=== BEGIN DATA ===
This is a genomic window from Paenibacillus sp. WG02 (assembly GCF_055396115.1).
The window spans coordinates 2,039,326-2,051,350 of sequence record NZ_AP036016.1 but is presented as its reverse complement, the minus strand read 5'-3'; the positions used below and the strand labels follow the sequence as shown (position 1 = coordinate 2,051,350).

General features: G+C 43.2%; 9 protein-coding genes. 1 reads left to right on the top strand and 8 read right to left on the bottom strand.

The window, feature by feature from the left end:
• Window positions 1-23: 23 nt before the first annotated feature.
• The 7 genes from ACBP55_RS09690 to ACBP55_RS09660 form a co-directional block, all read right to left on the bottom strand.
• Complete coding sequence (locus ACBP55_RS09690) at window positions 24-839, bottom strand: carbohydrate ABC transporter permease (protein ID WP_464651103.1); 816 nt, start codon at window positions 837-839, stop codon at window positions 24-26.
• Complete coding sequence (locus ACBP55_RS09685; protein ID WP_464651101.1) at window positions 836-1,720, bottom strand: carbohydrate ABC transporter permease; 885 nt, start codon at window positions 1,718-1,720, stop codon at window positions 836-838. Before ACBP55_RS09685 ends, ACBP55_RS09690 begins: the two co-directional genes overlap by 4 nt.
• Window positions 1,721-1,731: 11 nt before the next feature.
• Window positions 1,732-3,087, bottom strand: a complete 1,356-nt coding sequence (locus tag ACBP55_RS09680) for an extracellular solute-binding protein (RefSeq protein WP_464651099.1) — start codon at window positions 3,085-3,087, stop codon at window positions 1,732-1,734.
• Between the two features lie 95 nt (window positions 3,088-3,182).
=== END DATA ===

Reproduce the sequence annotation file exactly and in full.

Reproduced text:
This is a genomic window from Paenibacillus sp. WG02 (assembly GCF_055396115.1).
The window spans coordinates 2,039,326-2,051,350 of sequence record NZ_AP036016.1 but is presented as its reverse complement, the minus strand read 5'-3'; the positions used below and the strand labels follow the sequence as shown (position 1 = coordinate 2,051,350).

General features: G+C 43.2%; 9 protein-coding genes. 1 reads left to right on the top strand and 8 read right to left on the bottom strand.

The window, feature by feature from the left end:
• Window positions 1-23: 23 nt before the first annotated feature.
• The 7 genes from ACBP55_RS09690 to ACBP55_RS09660 form a co-directional block, all read right to left on the bottom strand.
• Complete coding sequence (locus ACBP55_RS09690) at window positions 24-839, bottom strand: carbohydrate ABC transporter permease (protein ID WP_464651103.1); 816 nt, start codon at window positions 837-839, stop codon at window positions 24-26.
• Complete coding sequence (locus ACBP55_RS09685; protein ID WP_464651101.1) at window positions 836-1,720, bottom strand: carbohydrate ABC transporter permease; 885 nt, start codon at window positions 1,718-1,720, stop codon at window positions 836-838. Before ACBP55_RS09685 ends, ACBP55_RS09690 begins: the two co-directional genes overlap by 4 nt.
• Window positions 1,721-1,731: 11 nt before the next feature.
• Window positions 1,732-3,087, bottom strand: a complete 1,356-nt coding sequence (locus tag ACBP55_RS09680) for an extracellular solute-binding protein (RefSeq protein WP_464651099.1) — start codon at window positions 3,085-3,087, stop codon at window positions 1,732-1,734.
• Between the two features lie 95 nt (window positions 3,088-3,182).